So what did YOU think of the race? Do you think Graham can close the nine-point gap to Juan Pablo Montoya at Pocono? Let’s continue the conversation in the comments section below.

Photos of the Verizon IndyCar Series at the Mid-Ohio Sports Car Course

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The race was interesting and it was really good to see GR close the gap on a very confused looking JPM in the post-race interviews.

Kimball couldn’t get it together for the race. Some were not his fault but he did put himself in that part of the pack, so it ultimately was his fault.

I hate full course cautions, for the most part.

Good on Karam for being an aggressive driver. Unless he becomes Sato, he should continue with his aggression. He has a big learning curve because he’s only 20, but the talent is there.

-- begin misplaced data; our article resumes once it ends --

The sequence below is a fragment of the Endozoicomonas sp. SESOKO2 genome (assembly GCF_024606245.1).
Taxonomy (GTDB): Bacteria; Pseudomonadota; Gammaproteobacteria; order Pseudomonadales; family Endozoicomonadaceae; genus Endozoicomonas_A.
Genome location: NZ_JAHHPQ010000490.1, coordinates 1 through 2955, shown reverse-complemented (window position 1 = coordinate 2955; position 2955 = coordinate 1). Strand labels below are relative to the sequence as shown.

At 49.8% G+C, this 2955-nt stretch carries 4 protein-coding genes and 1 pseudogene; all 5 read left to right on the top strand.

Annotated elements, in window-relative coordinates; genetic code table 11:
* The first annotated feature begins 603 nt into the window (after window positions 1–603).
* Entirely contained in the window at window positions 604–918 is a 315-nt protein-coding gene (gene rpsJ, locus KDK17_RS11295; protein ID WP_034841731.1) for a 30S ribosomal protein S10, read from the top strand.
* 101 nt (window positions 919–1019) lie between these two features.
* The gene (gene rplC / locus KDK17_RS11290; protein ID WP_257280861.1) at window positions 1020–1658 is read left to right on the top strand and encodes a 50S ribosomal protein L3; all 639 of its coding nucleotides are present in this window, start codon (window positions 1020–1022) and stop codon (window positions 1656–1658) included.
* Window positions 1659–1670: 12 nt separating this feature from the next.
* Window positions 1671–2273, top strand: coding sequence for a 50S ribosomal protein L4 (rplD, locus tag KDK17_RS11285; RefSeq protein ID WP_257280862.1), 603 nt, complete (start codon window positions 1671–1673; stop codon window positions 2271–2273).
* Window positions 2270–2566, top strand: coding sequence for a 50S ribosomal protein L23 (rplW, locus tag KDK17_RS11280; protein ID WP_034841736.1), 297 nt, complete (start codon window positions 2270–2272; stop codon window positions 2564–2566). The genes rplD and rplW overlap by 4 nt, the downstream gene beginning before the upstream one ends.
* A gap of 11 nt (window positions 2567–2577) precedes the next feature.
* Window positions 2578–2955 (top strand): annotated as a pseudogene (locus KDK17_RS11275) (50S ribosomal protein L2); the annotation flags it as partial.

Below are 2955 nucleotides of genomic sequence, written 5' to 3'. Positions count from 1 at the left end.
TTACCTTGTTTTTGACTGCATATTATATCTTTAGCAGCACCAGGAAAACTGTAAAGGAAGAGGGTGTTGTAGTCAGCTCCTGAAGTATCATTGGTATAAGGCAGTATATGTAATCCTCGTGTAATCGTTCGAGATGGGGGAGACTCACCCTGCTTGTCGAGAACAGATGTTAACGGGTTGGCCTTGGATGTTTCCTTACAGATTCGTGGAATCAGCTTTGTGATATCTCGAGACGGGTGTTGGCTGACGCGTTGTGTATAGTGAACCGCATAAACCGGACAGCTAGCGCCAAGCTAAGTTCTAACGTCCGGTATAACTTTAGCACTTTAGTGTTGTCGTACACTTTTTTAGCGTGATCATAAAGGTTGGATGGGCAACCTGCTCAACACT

I can’t state anything other than a suspicion, but I do find it interesting how conveniently timed and placed Karam’s spin was, with regards to Dixon’s trip to the pits and the fact that the caution very nearly caught out both Rahal and Montoya, though Rahal–much to his benefit–slipped into the pit area just in the nick of time, as it were. And when it comes to 20-y/o drivers getting rides, showing a willingness to do what the team wants done is probably worth as much (or more) than a so-so finish. (Karam wasn’t going to have a high finish… Read more »


How’d being a team player work out for JrJr?


Well, uh, yeah, so, okay, it’s not always gonna work out well in the end. ;-) But still . . . .


What happened to showing racing other than (NASCRAP) on broadcast networks ? CRAPPY ASS BROADCAST TV , LAME !!!!